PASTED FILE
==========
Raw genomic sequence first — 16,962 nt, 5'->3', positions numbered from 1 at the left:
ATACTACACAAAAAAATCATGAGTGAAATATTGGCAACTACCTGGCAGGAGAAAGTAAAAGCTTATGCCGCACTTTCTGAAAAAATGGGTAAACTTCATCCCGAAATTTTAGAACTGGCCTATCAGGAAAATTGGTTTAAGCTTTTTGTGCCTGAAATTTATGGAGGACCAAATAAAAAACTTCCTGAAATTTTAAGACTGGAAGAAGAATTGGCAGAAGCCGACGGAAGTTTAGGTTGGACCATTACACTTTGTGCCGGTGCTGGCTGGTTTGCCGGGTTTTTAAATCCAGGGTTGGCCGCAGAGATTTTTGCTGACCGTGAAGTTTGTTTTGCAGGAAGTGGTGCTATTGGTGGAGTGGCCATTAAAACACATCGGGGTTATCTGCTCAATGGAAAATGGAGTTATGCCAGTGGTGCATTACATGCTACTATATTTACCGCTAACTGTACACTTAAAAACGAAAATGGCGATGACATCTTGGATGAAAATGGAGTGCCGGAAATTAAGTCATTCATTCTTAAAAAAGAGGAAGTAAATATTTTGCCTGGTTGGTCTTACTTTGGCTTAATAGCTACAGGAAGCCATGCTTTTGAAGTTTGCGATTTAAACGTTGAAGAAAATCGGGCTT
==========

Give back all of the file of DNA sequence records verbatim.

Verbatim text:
Raw genomic sequence first — 16,962 nt, 5'->3', positions numbered from 1 at the left:
ATACTACACAAAAAAATCATGAGTGAAATATTGGCAACTACCTGGCAGGAGAAAGTAAAAGCTTATGCCGCACTTTCTGAAAAAATGGGTAAACTTCATCCCGAAATTTTAGAACTGGCCTATCAGGAAAATTGGTTTAAGCTTTTTGTGCCTGAAATTTATGGAGGACCAAATAAAAAACTTCCTGAAATTTTAAGACTGGAAGAAGAATTGGCAGAAGCCGACGGAAGTTTAGGTTGGACCATTACACTTTGTGCCGGTGCTGGCTGGTTTGCCGGGTTTTTAAATCCAGGGTTGGCCGCAGAGATTTTTGCTGACCGTGAAGTTTGTTTTGCAGGAAGTGGTGCTATTGGTGGAGTGGCCATTAAAACACATCGGGGTTATCTGCTCAATGGAAAATGGAGTTATGCCAGTGGTGCATTACATGCTACTATATTTACCGCTAACTGTACACTTAAAAACGAAAATGGCGATGACATCTTGGATGAAAATGGAGTGCCGGAAATTAAGTCATTCATTCTTAAAAAAGAGGAAGTAAATATTTTGCCTGGTTGGTCTTACTTTGGCTTAATAGCTACAGGAAGCCATGCTTTTGAAGTTTGCGATTTAAACGTTGAAGAAAATCGGGCTT